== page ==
7. The ruling in the case of Mafazzal Hosain v. Basid Sheikh 34 C. 36 : 4 C.L.J. 485 : II C.W.N. 71 cited by the Vakil for the respondent has no application as the transaction upheld there was found to be to the manifest advantage of the minor and was entered into under circumstances of necessity. In the Muhammadan, no less than in the English system of law, the State is especially charged with the care of the person and property of minors, and when the Mohammadan Law recognizes the right of certain relatives to act as guardian it does so on the assumption that the particular ties of relationship are a guarantee that such person would act for the benefit of the ward. Even in these cases the law defines and limits the authority of the guardian and vests the Court with powers of constant supervision and control. In Muhammadan Law the right to the custody of an infant's person and his property does not in all cases reside in the same individual. So far as the minor's property is concerned the law concedes the right of guardianship only to the father or his executor, and in the absence of either to the grandfather or his executor. Failing these the Court must appoint a proper guardian (see Wilson's Anglo Muhammadan Law,' page 209). The defendants Nos. 1 and 2 were not appointed guardians by the Court nor is it suggested that they were so appointed by the father of the minors. We are not, therefore, called upon to discuss the powers of a lawful guardian under the Muhammadan Law to deal with his ward's property, nor, having regard to the admitted facts of this Case, is it necessary to consider those decisions of which Mafazzal Hosain v. Basid Sheikh 34 C. 36 : 4 C.L.J. 485 : 11 C.W.N. 71 is the type and in which dealings by a person described as the natural guardian have been upheld as being to the obvious advantage of the minor.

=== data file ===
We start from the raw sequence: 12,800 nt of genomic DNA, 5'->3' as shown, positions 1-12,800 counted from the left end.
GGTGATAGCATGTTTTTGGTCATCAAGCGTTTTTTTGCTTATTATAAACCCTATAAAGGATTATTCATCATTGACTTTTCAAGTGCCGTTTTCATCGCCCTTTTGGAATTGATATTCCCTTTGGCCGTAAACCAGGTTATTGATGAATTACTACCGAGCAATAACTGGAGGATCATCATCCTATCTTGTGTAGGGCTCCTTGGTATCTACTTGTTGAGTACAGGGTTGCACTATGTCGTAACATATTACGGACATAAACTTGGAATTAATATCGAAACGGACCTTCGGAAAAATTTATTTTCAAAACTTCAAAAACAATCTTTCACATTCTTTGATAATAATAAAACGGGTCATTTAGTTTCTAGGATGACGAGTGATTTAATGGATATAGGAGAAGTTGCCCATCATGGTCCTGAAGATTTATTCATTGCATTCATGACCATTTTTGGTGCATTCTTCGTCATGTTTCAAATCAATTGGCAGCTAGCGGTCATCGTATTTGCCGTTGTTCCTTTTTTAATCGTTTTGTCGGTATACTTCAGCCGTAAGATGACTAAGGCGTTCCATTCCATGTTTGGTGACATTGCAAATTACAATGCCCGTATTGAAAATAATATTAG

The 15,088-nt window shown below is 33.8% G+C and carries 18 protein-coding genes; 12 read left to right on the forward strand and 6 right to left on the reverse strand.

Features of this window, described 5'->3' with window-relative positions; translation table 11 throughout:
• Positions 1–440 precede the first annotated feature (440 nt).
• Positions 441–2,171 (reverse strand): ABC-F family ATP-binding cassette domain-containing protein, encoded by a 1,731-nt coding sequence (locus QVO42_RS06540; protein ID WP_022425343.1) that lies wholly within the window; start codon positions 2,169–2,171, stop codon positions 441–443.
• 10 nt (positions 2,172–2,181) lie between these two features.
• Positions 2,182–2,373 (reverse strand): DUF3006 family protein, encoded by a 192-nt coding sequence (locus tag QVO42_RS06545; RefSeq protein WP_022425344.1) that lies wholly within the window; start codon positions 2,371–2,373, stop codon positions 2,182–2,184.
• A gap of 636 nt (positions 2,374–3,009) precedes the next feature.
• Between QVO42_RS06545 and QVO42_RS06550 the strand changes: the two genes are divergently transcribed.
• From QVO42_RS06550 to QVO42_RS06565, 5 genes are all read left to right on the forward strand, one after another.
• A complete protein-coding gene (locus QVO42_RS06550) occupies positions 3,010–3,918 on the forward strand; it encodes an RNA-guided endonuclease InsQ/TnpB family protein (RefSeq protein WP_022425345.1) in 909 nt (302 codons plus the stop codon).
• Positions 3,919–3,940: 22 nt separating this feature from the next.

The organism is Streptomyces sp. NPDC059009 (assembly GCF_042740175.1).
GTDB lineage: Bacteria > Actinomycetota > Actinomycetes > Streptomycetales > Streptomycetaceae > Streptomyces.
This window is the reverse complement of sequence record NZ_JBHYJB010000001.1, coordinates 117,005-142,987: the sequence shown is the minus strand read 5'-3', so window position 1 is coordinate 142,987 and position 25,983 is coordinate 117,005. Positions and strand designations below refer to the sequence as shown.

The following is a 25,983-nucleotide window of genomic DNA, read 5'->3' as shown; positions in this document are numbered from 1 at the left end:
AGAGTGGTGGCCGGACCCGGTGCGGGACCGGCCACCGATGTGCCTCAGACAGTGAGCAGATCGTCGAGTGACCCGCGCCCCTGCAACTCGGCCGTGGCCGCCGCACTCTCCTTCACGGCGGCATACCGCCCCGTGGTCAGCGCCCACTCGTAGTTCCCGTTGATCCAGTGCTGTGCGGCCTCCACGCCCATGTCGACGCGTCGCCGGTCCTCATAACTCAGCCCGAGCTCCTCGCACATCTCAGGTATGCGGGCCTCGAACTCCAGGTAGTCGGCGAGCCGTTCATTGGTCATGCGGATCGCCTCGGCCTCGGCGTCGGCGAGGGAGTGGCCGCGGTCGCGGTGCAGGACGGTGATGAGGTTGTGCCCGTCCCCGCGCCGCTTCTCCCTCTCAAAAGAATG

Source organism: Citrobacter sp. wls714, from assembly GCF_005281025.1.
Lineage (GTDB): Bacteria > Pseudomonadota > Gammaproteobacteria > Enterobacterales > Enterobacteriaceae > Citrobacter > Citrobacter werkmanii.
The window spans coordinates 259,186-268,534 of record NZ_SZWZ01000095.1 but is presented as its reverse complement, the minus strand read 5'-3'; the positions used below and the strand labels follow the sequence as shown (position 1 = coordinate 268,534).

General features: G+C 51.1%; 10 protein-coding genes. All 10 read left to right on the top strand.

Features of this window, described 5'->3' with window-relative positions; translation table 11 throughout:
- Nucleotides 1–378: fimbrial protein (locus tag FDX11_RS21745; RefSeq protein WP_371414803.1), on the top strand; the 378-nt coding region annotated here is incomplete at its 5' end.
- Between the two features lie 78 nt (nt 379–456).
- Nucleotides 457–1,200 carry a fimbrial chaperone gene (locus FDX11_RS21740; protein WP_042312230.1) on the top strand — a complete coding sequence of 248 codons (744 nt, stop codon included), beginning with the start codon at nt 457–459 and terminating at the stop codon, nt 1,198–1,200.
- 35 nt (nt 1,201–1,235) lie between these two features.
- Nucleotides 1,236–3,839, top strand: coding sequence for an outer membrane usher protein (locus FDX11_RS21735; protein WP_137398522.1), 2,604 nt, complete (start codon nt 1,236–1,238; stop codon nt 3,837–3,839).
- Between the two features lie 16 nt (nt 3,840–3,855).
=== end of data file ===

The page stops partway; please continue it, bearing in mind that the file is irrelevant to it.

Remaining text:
8. The plaintiff, who made advances to the defendants Nos. 1 and 2 in the course of the business which they carried on, is not thus entitled to hold the minor's interest in the assets of the business which their father Carried on jointly with the defendants Nos. 1 and 2 or what now represents such interest liable for the debt. On this ground alone the appeal must be allowed and we have, therefore, thought it unnecessary to consider the other questions raised in the grounds of appeal. The decree of the Subordinate Judge so far as it gives any relief against the appellants is discharged, and the suit as against them must be dismissed with costs throughout.